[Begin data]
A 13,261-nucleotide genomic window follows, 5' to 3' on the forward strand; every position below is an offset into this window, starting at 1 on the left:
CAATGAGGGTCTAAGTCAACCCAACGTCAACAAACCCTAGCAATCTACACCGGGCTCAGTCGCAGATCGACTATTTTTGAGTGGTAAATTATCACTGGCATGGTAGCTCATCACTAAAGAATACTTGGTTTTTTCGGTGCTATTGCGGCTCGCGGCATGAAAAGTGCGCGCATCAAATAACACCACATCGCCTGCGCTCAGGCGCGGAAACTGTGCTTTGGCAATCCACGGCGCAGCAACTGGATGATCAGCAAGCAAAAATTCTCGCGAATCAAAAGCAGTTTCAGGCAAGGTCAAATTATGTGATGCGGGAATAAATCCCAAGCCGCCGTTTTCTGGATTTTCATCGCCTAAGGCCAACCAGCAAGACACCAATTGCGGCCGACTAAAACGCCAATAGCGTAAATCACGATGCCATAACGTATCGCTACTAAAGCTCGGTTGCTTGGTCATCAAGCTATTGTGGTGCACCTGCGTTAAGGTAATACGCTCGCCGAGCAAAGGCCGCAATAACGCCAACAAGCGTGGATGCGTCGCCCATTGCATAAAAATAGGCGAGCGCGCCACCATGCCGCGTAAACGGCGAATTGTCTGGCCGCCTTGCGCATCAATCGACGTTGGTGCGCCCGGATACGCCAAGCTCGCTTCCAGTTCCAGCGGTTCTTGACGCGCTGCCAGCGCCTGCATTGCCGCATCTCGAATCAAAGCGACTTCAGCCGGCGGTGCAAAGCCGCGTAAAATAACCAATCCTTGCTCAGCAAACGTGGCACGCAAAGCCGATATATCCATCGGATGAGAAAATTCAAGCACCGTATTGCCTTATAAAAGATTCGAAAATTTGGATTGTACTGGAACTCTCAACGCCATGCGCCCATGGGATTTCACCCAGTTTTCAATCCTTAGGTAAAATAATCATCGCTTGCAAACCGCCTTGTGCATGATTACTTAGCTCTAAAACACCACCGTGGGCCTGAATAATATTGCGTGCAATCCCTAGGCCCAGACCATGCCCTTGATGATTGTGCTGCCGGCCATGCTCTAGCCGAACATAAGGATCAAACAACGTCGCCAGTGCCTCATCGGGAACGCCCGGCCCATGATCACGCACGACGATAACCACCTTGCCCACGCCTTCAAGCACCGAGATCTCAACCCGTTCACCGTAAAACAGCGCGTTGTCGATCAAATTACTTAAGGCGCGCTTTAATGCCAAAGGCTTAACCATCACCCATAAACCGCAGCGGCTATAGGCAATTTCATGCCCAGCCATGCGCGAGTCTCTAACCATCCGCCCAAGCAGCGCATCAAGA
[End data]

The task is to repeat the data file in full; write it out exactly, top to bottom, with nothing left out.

A 13,261-nucleotide genomic window follows, 5' to 3' on the forward strand; every position below is an offset into this window, starting at 1 on the left:
CAATGAGGGTCTAAGTCAACCCAACGTCAACAAACCCTAGCAATCTACACCGGGCTCAGTCGCAGATCGACTATTTTTGAGTGGTAAATTATCACTGGCATGGTAGCTCATCACTAAAGAATACTTGGTTTTTTCGGTGCTATTGCGGCTCGCGGCATGAAAAGTGCGCGCATCAAATAACACCACATCGCCTGCGCTCAGGCGCGGAAACTGTGCTTTGGCAATCCACGGCGCAGCAACTGGATGATCAGCAAGCAAAAATTCTCGCGAATCAAAAGCAGTTTCAGGCAAGGTCAAATTATGTGATGCGGGAATAAATCCCAAGCCGCCGTTTTCTGGATTTTCATCGCCTAAGGCCAACCAGCAAGACACCAATTGCGGCCGACTAAAACGCCAATAGCGTAAATCACGATGCCATAACGTATCGCTACTAAAGCTCGGTTGCTTGGTCATCAAGCTATTGTGGTGCACCTGCGTTAAGGTAATACGCTCGCCGAGCAAAGGCCGCAATAACGCCAACAAGCGTGGATGCGTCGCCCATTGCATAAAAATAGGCGAGCGCGCCACCATGCCGCGTAAACGGCGAATTGTCTGGCCGCCTTGCGCATCAATCGACGTTGGTGCGCCCGGATACGCCAAGCTCGCTTCCAGTTCCAGCGGTTCTTGACGCGCTGCCAGCGCCTGCATTGCCGCATCTCGAATCAAAGCGACTTCAGCCGGCGGTGCAAAGCCGCGTAAAATAACCAATCCTTGCTCAGCAAACGTGGCACGCAAAGCCGATATATCCATCGGATGAGAAAATTCAAGCACCGTATTGCCTTATAAAAGATTCGAAAATTTGGATTGTACTGGAACTCTCAACGCCATGCGCCCATGGGATTTCACCCAGTTTTCAATCCTTAGGTAAAATAATCATCGCTTGCAAACCGCCTTGTGCATGATTACTTAGCTCTAAAACACCACCGTGGGCCTGAATAATATTGCGTGCAATCCCTAGGCCCAGACCATGCCCTTGATGATTGTGCTGCCGGCCATGCTCTAGCCGAACATAAGGATCAAACAACGTCGCCAGTGCCTCATCGGGAACGCCCGGCCCATGATCACGCACGACGATAACCACCTTGCCCACGCCTTCAAGCACCGAGATCTCAACCCGTTCACCGTAAAACAGCGCGTTGTCGATCAAATTACTTAAGGCGCGCTTTAATGCCAAAGGCTTAACCATCACCCATAAACCGCAGCGGCTATAGGCAATTTCATGCCCAGCCATGCGCGAGTCTCTAACCATCCGCCCAAGCAGCGCATCAAGA